In 1999 the European solar scientific community proposed to ESA the Solar Orbiter (SO), a mission to explore the circumsolar region, to perform quasi helio-synchronous observations, and to obtain the first out-of-ecliptic imaging and spectroscopy of the solar poles and of the equatorial corona. Presently, SO is one of the three missions under study within the ESA Cosmic Vision 2015-2025 program, and a key ESA-NASA missions within the International Living with a Star Program. SO, to be launched on January 2017, is expected to provide major advances steps forward in understanding the Sun-heliosphere connection.
PROBA3 is the first high precision formation flying (FF) mission under responsibility of the European Space Agency (ESA). It is a technology mission devoted to in-orbit demonstration of the FF techniques, with two satellites kept at an average inter-satellite distance of 144m. The guiding scientific rationale is to realize a diluted coronagraph with the telescope (ASPIICS) on one satellite and the external occulter on the other satellite to observe the inner Solar corona at high spatial and temporal resolution, down to 1.08R⊙. The two spacecraft will be orbiting in a high eccentricity geocentric trajectory with perigee at 600km and the apogee at 60000Km and with an orbital period of 19hrs. The FF acquisition and operations will last about 6 hrs around the apogee and different metrology systems will be used for realizing and controlling the FF. The alignment active most critical sub-system is the Shadow Positioning Sensors (SPS), a series of Si-PM (Silicon Photomultiplier) disposed around the ASPIICS telescope's entrance aperture and measuring the proper positioning of the penumbra generated by the occulter at the center of the coronagraph’s optical reference frame. The FF alignment measurement accuracies required to the SPS are: 500μm for lateral movements and 50mm for longitudinal movements. This paper gives an overview of the opto-mechanical and electronic design and of the software algorithm for the FF intersatellite positioning. The expected performance of the SPS metrology system are reported.
The SPECtro-heliograph for the Transition REgion (SPECTRE) experiment is one of the instruments of the Solar Heliospheric Activity Research and Prediction Program (SHARPP) suite initially foreseen aboard the NASA mission Solar Dynamics Observatory (SDO) of the International Living With a Star (ILWS) program. The scientific objective of the SPECTRE experiment was to characterize the rapid evolution of plasma in the transition region of the solar atmosphere, producing full-disk 1.2 arcsec-resolution images of the solar atmosphere at the very critical 63 nm OV spectral line, characterizing a solar plasma temperature of about 250,000 K. Unfortunately, NASA very recently and unexpectedly, during the instrument Phase A study, decided not to proceed with the realization of SHARPP. The authors of this paper think that all the work done so far in the definition of SPECTRE should not be lost. So, they have decided to summarize in this paper the main characteristics of this instrument and the results of the analysis so far performed: the hope is that in a next future this work can be used again for realizing an instrument having similar characteristics.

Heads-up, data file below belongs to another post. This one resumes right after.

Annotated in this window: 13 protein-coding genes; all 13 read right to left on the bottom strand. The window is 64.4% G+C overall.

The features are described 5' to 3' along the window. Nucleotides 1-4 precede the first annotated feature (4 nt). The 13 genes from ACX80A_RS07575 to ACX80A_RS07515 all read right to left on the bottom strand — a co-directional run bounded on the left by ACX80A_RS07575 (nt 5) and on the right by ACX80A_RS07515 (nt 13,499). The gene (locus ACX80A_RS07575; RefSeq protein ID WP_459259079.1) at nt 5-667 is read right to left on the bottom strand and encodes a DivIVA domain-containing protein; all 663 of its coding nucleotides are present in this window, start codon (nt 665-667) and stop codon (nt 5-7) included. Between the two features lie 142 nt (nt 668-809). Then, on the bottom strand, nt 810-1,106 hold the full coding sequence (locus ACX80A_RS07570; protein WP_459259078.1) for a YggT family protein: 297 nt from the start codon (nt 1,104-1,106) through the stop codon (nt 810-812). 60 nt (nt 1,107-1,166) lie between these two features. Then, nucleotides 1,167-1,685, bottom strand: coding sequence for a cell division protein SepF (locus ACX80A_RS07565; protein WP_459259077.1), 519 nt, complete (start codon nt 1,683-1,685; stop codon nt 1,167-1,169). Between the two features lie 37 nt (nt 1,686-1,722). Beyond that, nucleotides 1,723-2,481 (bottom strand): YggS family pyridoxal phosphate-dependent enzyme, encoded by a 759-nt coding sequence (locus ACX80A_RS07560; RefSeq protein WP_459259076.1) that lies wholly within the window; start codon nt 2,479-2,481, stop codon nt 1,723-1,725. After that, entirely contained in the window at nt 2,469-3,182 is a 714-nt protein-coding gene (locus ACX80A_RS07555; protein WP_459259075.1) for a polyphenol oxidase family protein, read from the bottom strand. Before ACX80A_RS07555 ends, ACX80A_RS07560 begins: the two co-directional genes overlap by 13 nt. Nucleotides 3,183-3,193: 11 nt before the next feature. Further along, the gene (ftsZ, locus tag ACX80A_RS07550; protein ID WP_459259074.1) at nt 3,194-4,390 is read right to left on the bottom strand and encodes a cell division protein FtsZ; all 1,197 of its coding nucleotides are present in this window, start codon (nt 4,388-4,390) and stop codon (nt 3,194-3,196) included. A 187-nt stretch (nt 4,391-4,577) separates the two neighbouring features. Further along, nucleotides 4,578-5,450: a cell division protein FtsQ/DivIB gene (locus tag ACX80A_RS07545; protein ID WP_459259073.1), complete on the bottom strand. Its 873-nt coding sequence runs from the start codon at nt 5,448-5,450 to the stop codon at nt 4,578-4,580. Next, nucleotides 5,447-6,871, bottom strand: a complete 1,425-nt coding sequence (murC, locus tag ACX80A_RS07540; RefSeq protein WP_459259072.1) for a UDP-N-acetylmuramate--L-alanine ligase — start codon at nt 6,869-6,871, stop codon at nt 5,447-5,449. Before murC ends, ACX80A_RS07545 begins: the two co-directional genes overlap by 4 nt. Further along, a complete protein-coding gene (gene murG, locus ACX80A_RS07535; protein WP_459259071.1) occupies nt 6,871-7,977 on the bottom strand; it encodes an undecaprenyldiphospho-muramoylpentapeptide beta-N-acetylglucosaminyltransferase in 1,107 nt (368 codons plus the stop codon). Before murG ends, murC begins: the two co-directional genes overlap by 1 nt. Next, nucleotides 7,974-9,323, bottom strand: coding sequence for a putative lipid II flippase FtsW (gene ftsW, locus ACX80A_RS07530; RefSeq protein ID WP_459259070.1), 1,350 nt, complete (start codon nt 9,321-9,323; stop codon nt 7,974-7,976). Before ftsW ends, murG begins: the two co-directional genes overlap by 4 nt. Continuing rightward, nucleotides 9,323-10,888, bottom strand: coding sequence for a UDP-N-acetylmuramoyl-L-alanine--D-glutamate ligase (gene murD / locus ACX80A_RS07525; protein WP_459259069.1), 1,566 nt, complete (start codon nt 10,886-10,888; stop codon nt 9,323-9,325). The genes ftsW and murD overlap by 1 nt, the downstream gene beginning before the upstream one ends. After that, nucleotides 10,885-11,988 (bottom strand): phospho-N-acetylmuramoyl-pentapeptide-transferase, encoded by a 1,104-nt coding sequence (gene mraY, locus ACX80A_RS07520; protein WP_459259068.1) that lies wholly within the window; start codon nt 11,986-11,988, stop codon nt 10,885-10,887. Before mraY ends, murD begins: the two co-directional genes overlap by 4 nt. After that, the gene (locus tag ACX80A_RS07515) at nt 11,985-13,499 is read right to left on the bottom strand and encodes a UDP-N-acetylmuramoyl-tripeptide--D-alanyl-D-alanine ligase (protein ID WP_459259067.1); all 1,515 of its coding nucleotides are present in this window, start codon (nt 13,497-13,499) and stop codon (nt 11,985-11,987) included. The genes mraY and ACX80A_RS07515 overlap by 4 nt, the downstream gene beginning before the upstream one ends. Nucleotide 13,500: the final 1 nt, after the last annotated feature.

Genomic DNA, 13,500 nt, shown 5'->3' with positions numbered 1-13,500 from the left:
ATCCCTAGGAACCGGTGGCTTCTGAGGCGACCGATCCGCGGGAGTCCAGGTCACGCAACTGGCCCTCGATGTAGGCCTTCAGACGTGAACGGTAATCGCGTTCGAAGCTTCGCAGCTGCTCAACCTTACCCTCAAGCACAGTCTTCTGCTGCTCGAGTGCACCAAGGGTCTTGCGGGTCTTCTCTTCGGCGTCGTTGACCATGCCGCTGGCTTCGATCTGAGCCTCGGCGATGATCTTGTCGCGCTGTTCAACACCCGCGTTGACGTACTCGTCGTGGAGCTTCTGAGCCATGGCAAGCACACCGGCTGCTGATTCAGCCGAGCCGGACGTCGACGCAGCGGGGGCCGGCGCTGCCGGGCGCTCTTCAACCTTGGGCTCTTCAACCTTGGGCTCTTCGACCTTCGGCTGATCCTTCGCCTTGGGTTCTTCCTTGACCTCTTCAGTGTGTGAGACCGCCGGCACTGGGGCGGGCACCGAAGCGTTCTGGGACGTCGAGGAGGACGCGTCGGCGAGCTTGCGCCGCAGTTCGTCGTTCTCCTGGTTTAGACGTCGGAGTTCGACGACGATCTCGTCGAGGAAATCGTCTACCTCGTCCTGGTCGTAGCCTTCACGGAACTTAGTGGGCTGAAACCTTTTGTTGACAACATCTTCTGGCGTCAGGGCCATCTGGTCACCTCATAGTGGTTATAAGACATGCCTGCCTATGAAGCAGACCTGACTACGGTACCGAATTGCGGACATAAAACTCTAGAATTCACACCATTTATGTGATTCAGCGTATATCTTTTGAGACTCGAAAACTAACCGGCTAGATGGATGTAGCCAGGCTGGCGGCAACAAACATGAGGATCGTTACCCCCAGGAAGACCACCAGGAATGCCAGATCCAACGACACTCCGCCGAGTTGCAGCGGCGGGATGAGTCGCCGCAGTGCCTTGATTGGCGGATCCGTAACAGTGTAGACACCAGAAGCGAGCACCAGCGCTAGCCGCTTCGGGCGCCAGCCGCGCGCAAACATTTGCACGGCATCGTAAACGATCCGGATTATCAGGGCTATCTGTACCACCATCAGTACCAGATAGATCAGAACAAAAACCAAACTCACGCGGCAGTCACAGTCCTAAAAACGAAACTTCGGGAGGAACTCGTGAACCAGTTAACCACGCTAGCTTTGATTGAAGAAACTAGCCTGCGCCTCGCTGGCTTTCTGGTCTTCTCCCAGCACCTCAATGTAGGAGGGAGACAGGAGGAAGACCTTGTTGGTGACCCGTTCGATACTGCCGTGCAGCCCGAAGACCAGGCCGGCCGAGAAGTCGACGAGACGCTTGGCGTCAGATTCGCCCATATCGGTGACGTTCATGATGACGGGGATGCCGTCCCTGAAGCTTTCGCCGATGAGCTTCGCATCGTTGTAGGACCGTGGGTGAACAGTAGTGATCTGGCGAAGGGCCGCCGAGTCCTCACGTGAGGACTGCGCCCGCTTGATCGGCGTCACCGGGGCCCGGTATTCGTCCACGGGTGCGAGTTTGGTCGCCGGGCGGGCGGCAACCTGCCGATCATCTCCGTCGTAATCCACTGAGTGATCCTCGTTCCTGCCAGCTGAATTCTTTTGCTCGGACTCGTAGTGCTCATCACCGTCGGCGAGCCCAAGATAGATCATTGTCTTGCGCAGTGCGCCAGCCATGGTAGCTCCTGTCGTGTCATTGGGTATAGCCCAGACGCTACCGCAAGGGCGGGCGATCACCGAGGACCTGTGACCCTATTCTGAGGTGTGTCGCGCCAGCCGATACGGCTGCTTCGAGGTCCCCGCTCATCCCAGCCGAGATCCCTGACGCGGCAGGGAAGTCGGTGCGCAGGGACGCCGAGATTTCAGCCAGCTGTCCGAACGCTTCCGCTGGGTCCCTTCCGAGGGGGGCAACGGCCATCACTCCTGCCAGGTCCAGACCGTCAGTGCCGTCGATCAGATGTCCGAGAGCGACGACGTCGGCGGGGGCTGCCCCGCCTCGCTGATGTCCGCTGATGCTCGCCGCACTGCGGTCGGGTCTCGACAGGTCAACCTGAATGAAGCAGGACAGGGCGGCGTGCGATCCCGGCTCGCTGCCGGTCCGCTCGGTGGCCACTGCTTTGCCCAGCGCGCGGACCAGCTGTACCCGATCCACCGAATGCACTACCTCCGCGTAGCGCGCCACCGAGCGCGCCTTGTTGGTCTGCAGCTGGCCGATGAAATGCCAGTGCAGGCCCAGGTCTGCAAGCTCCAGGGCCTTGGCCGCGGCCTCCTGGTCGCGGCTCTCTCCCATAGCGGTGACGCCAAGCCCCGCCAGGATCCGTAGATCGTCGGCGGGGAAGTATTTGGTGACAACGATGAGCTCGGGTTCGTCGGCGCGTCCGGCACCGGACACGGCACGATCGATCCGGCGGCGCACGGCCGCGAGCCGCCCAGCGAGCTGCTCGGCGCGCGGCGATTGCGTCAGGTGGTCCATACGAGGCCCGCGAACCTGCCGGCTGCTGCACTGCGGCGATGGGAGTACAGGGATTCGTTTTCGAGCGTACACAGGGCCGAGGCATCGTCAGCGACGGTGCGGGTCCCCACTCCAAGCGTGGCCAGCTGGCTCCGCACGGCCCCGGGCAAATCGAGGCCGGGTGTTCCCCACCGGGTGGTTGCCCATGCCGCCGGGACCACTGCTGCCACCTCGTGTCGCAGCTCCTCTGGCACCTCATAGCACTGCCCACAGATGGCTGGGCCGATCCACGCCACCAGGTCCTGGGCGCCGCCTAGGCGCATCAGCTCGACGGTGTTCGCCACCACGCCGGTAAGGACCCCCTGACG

METIS, the Multi Element Telescope for Imaging and Spectroscopy, is an instrument proposed to the European Space Agency to be part of the payload of the Solar Orbiter mission. The instrument design has been conceived for performing extreme ultraviolet (EUV) spectroscopy both on the solar disk and off-limb, and near-Sun coronagraphy and spectroscopy. The proposed instrument suite consists of three different interconnected elements, COR, EUS and SOCS, sharing the same optical bench, electronics, and S/C heat shield aperture. COR is a visible-EUV multiband coronagraph based on a classical externally occulted design. EUS is the component of the METIS EUV disk spectrometer which includes the telescope and all the related mechanisms. Finally, SOCS is the METIS spectroscopic component including the dispersive system and the detectors. The capability of inserting a small telescope collecting coronal light has been added to perform also EUV coronal spectroscopy. METIS can simultaneously image the visible and ultraviolet emission of the solar corona and diagnose, with unprecedented temporal coverage and space resolution the structure and dynamics of the full corona in the range from 1.2 to 3.0 (1.6 to 4.1) solar radii (R, measured from Sun centre) at minimum (maximum) perihelion during the nominal mission. It can also perform spectroscopic observations of the solar disk and out to 1.4 R within the 50-150 nm spectral region, and of the geo-effective coronal region 1.7-2.7 R within the 30-125 nm spectral band.